USAID (The U.S. Agency for International Development) is wrongheaded. Welfare – individual or corporate, domestic or foreign – is wrongheaded. The idea from the getgo of the United Nations was naiive and nonthinking. “Sharing the wealth” ditto. America would benefit from a Bill Gates continuing to invent and innovate (creating wealth) rather than heading the Melinda and Bill Gates Foundation (redistributing wealth) .
If – and both seek it – China and India achieve – say, over the next twenty-ish years – living like Americans do today, the result will be environmental catastrophe. Before that many people consume energy per capita like today’s Americans, energy sources beyond currently-known will have to be discovered and developed. Otherwise, it will be like everyone is working down in a coal mine developing black-lung disease.
We need to invent power to produce new wealth without using today’s sources of energy. We need to know whether ideal human nutrition is universal, unique to each individual, somewhere between, changing with aging.
While the idea of “developing nations” is fine and good, the very notion of so-called “developed nations” is disaster-in-the-making. It connotes having achieved everything. Nothing new to discover or invent. Schools teach “conventional wisdom”. Corporations/bureaucracies teach/train “best practices”. That is the road to ruin. Entropy.
Progressivism is about redistributing what exists. Progress is about creating what doesn’t. Progress comes from creation of markedly-new-and-breakthrough-better. Progressivism has and continues to stifle, if not kill, progress. Progressivism seeks to fix history. Progress is inventing the future, one that is game-changingly-better than the present. History is irrelevant; is, well, . . . history. If your mindset is that we must be mindful of history lest we repeat it, you are a nonplayer in technology. Conventional wisdom.
I sense – though I haven’t surveyed – that most adults know that the “common good” is the “social contract” which trumps what any individual rights or wants my selfish self might have. I, on the other hand, know that they are dead-wrong and that what they know with certainty cannot rationally and logically make sense. They feel; I think.
Subsidiarity trumps. The peak of the pyramid is the individual, below which is family, below which come friends and neighbors, then community. Society with its “common good” is at the very bottom. That said, my power and nutrition breakthroughs are least likely to come from society and second-least-likely to come from individuals. Breakthroughs are most-likely to come from handfuls or teams of half-dozenish bright thinkers collaborating.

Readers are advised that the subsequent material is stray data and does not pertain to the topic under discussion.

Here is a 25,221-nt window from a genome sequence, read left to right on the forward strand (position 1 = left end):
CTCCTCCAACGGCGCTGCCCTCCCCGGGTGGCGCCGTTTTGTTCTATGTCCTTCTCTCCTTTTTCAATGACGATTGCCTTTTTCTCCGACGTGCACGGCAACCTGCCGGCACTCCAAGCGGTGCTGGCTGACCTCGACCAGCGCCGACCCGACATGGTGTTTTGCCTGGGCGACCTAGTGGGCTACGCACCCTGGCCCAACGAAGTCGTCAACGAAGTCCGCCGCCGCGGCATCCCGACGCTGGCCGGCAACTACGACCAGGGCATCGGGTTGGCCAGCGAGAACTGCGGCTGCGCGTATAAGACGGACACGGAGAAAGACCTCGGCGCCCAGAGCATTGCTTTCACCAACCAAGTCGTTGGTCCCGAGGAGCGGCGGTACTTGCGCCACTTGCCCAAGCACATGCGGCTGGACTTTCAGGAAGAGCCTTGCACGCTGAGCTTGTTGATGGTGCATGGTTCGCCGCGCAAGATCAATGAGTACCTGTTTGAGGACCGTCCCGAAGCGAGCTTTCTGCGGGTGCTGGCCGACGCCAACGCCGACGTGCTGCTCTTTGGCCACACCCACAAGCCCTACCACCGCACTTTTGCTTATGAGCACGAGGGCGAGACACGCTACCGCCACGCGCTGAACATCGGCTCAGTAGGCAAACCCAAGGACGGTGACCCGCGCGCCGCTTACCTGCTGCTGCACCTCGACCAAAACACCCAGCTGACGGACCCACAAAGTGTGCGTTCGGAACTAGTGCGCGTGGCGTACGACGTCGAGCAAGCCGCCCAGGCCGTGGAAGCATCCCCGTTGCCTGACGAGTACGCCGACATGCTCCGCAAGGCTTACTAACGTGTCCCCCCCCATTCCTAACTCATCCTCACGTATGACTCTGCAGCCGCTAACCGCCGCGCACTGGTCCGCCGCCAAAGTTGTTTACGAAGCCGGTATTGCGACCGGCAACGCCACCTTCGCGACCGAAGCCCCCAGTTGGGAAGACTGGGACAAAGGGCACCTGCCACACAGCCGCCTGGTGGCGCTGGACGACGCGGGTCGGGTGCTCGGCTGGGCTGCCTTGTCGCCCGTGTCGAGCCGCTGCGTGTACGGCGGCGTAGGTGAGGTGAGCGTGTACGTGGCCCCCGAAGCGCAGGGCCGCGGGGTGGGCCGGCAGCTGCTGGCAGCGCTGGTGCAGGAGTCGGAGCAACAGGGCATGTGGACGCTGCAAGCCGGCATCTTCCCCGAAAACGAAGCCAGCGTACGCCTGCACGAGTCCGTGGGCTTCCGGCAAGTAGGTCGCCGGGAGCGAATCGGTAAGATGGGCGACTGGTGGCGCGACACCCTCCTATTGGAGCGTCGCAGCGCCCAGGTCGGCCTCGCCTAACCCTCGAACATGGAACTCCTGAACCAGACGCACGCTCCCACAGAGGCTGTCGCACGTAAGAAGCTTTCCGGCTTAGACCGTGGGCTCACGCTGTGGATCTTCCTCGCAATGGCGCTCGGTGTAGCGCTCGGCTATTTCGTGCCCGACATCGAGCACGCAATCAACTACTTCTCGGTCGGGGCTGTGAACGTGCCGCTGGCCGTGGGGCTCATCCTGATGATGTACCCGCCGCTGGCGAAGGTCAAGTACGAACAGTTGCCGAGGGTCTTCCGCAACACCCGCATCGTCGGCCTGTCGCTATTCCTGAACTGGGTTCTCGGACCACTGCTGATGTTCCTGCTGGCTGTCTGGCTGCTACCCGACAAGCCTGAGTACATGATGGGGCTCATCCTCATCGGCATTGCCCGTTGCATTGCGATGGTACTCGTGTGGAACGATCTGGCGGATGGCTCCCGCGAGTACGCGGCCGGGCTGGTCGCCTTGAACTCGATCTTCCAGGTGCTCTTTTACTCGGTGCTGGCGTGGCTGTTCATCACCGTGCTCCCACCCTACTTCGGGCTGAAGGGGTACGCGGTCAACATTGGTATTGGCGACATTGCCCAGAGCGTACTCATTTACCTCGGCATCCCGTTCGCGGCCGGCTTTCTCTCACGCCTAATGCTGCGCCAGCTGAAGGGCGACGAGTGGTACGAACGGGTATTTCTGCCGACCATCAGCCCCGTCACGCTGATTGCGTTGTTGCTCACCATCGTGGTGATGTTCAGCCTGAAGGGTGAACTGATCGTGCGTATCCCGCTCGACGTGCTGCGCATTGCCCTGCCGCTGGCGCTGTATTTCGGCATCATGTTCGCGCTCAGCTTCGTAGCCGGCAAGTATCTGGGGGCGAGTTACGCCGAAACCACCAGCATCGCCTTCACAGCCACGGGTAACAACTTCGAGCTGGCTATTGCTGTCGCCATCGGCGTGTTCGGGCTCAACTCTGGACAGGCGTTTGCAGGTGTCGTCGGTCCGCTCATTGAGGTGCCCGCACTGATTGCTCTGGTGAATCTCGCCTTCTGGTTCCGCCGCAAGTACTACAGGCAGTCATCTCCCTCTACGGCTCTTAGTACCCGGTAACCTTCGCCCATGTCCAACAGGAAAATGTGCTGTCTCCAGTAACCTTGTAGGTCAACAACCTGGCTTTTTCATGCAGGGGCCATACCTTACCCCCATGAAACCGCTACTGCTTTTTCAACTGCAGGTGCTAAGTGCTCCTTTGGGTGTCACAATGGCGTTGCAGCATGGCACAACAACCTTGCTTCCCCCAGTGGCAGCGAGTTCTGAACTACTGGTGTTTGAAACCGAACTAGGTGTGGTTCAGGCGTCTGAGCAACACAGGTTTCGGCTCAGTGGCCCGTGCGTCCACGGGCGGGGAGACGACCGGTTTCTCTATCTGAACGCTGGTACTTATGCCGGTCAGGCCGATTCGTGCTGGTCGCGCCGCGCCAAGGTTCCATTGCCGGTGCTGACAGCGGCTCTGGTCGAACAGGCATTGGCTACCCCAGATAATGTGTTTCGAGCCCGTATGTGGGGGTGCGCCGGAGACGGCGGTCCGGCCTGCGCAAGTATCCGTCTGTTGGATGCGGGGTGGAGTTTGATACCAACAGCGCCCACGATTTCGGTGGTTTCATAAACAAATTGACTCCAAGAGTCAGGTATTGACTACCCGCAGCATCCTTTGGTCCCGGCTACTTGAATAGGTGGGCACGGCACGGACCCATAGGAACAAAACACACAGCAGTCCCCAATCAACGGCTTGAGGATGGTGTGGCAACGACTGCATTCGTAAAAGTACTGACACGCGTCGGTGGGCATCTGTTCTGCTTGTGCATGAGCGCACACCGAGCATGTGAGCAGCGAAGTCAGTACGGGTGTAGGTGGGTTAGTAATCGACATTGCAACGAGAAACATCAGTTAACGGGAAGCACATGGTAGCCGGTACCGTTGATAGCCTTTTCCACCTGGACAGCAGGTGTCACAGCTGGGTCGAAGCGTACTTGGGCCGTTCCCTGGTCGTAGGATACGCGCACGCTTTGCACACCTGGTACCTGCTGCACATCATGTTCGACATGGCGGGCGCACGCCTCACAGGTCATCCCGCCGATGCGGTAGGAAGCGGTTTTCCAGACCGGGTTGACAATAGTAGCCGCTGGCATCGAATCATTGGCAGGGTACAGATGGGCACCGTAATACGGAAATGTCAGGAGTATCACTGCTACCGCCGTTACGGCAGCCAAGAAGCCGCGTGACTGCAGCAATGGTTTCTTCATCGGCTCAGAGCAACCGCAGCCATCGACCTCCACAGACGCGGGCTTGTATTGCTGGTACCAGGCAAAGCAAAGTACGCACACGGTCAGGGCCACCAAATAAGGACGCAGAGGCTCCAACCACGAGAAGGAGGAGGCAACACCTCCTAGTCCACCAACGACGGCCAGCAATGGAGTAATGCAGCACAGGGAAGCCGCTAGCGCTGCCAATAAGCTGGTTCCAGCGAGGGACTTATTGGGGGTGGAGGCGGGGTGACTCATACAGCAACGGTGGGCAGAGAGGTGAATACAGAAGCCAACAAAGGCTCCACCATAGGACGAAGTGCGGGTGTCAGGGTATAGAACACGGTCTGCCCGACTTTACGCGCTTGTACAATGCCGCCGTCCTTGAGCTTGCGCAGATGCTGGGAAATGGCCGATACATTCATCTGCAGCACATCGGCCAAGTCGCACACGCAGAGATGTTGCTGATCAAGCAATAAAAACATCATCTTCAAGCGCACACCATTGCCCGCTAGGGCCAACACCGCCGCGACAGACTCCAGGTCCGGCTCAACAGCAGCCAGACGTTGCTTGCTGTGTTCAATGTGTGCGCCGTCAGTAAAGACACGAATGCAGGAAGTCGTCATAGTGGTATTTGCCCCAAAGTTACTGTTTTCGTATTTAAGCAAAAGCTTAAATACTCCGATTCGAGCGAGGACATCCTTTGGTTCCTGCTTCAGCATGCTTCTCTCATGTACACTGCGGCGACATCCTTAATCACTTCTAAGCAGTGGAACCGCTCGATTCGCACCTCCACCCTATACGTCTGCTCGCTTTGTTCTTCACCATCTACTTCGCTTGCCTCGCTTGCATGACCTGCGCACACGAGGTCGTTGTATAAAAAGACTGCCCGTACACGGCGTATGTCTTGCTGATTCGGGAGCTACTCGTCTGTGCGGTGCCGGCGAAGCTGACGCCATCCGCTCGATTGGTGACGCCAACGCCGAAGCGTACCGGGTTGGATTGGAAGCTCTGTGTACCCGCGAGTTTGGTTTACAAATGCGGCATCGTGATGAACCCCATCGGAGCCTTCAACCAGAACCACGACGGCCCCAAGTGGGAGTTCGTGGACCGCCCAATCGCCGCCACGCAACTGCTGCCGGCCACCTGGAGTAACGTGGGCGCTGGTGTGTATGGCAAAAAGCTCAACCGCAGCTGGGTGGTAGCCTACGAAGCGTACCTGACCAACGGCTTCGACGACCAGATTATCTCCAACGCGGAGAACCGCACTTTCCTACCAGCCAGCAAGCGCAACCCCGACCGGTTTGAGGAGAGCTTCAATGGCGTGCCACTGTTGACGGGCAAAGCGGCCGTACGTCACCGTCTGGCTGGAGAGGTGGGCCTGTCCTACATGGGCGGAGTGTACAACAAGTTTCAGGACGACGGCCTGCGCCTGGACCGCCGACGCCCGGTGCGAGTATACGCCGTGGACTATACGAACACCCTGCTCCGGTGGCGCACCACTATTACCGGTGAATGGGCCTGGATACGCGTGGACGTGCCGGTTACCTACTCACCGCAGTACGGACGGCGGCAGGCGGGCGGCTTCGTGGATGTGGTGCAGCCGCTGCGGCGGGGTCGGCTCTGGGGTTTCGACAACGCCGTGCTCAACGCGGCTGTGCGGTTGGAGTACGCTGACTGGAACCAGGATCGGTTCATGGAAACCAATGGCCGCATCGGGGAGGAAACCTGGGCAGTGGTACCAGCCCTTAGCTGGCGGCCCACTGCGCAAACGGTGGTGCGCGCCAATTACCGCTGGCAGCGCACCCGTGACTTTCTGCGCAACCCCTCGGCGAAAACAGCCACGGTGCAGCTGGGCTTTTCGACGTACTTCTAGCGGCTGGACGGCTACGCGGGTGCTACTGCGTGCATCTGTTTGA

How much for we who have been in business that we know about business is based upon the sum of what has and hasn’t worked before? Being tomorrow for what has or against what hasn’t might well both be wrong. The next Bill Gates or Jonas Salk won’t invent an operating system or polio vaccine. They already exist. What’s required is thinking, analytical, rational, logical, but creative and collaborative. Don’t follow a crowd and don’t oppose one. Just do your own thinking and brainstorm.
Since I believe in answering a question asked of me, when a grandkid or other young’n asks my advice on what to major in at college, I advise majoring in one which doesn’t exist or having a dual-major combo that will evoke laughter from all their friends. If I were asked what to do after high school as most now exist, college wouldn’t make it into my top-five. To aspiring entrepreneurs I recommend a business providing something never before seen or even contemplated, and very tough to duplicate.
When economies – so pre-America – were fixed-wealth-pie, a monopoly was the enemy of consumers. Our biases remain anti-monopoly, but are mistaken. If a start-up business becomes a monopoly by growing the wealth-pie, everyone benefits. Think Google. America was once aggressively-forward-thinking and, thus, wealth-creating. It is now bet-hedging and investment-diversifying, all to protect what we have. The two biggest culprits in causing America to be cautious pessimists rather than energetic optimists, in my opinion, are the federal administrative-regulatory-unconstitutional bureaucracy and government-operated schools. If anyone survives the latter with any ability to actually think, the former will punish the thinker into oblivion.